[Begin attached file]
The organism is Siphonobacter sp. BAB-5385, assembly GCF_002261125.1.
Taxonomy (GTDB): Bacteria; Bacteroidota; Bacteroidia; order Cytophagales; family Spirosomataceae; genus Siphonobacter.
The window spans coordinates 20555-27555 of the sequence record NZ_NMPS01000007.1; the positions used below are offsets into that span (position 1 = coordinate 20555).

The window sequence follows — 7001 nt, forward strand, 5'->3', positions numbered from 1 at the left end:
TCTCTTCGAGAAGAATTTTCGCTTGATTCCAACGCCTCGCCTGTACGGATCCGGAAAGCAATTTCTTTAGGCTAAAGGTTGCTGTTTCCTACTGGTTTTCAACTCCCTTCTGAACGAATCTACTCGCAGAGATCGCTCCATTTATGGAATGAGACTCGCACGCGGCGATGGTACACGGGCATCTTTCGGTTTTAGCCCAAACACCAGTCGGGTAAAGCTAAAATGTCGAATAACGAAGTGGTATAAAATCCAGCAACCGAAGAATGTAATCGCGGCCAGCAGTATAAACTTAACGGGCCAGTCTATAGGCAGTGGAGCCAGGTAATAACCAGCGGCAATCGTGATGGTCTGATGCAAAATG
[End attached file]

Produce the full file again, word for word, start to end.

The organism is Siphonobacter sp. BAB-5385, assembly GCF_002261125.1.
Taxonomy (GTDB): Bacteria; Bacteroidota; Bacteroidia; order Cytophagales; family Spirosomataceae; genus Siphonobacter.
The window spans coordinates 20555-27555 of the sequence record NZ_NMPS01000007.1; the positions used below are offsets into that span (position 1 = coordinate 20555).

The window sequence follows — 7001 nt, forward strand, 5'->3', positions numbered from 1 at the left end:
TCTCTTCGAGAAGAATTTTCGCTTGATTCCAACGCCTCGCCTGTACGGATCCGGAAAGCAATTTCTTTAGGCTAAAGGTTGCTGTTTCCTACTGGTTTTCAACTCCCTTCTGAACGAATCTACTCGCAGAGATCGCTCCATTTATGGAATGAGACTCGCACGCGGCGATGGTACACGGGCATCTTTCGGTTTTAGCCCAAACACCAGTCGGGTAAAGCTAAAATGTCGAATAACGAAGTGGTATAAAATCCAGCAACCGAAGAATGTAATCGCGGCCAGCAGTATAAACTTAACGGGCCAGTCTATAGGCAGTGGAGCCAGGTAATAACCAGCGGCAATCGTGATGGTCTGATGCAAAATG